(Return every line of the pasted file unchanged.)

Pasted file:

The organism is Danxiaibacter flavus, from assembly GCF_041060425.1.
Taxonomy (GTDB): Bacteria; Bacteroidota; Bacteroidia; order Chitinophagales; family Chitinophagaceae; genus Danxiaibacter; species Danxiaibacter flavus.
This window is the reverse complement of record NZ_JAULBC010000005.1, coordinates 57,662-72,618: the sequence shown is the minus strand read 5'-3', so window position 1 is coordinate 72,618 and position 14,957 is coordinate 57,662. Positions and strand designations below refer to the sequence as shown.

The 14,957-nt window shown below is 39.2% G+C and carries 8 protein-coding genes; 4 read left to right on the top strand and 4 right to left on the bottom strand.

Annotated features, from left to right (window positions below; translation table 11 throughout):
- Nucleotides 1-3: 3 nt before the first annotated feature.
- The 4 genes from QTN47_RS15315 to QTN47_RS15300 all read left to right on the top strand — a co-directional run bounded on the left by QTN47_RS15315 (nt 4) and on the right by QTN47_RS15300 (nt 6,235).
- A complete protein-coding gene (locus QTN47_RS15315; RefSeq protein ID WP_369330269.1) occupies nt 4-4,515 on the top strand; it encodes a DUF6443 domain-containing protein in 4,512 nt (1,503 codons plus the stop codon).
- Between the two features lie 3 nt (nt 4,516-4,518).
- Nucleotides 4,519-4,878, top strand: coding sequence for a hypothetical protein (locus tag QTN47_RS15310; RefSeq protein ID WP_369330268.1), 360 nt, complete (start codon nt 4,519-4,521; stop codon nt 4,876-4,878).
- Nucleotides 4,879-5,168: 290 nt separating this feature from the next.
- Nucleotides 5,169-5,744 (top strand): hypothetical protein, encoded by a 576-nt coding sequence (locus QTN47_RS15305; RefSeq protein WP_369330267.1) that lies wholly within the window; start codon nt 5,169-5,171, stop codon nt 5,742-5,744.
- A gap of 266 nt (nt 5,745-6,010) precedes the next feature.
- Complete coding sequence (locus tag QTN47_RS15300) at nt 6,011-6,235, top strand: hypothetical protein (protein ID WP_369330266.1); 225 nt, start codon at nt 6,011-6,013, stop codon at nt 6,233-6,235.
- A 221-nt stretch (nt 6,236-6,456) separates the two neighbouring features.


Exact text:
The organism is Danxiaibacter flavus, from assembly GCF_041060425.1.
Taxonomy (GTDB): Bacteria; Bacteroidota; Bacteroidia; order Chitinophagales; family Chitinophagaceae; genus Danxiaibacter; species Danxiaibacter flavus.
This window is the reverse complement of record NZ_JAULBC010000005.1, coordinates 57,662-72,618: the sequence shown is the minus strand read 5'-3', so window position 1 is coordinate 72,618 and position 14,957 is coordinate 57,662. Positions and strand designations below refer to the sequence as shown.

The 14,957-nt window shown below is 39.2% G+C and carries 8 protein-coding genes; 4 read left to right on the top strand and 4 right to left on the bottom strand.

Annotated features, from left to right (window positions below; translation table 11 throughout):
- Nucleotides 1-3: 3 nt before the first annotated feature.
- The 4 genes from QTN47_RS15315 to QTN47_RS15300 all read left to right on the top strand — a co-directional run bounded on the left by QTN47_RS15315 (nt 4) and on the right by QTN47_RS15300 (nt 6,235).
- A complete protein-coding gene (locus QTN47_RS15315; RefSeq protein ID WP_369330269.1) occupies nt 4-4,515 on the top strand; it encodes a DUF6443 domain-containing protein in 4,512 nt (1,503 codons plus the stop codon).
- Between the two features lie 3 nt (nt 4,516-4,518).
- Nucleotides 4,519-4,878, top strand: coding sequence for a hypothetical protein (locus tag QTN47_RS15310; RefSeq protein ID WP_369330268.1), 360 nt, complete (start codon nt 4,519-4,521; stop codon nt 4,876-4,878).
- Nucleotides 4,879-5,168: 290 nt separating this feature from the next.
- Nucleotides 5,169-5,744 (top strand): hypothetical protein, encoded by a 576-nt coding sequence (locus QTN47_RS15305; RefSeq protein WP_369330267.1) that lies wholly within the window; start codon nt 5,169-5,171, stop codon nt 5,742-5,744.
- A gap of 266 nt (nt 5,745-6,010) precedes the next feature.
- Complete coding sequence (locus tag QTN47_RS15300) at nt 6,011-6,235, top strand: hypothetical protein (protein ID WP_369330266.1); 225 nt, start codon at nt 6,011-6,013, stop codon at nt 6,233-6,235.
- A 221-nt stretch (nt 6,236-6,456) separates the two neighbouring features.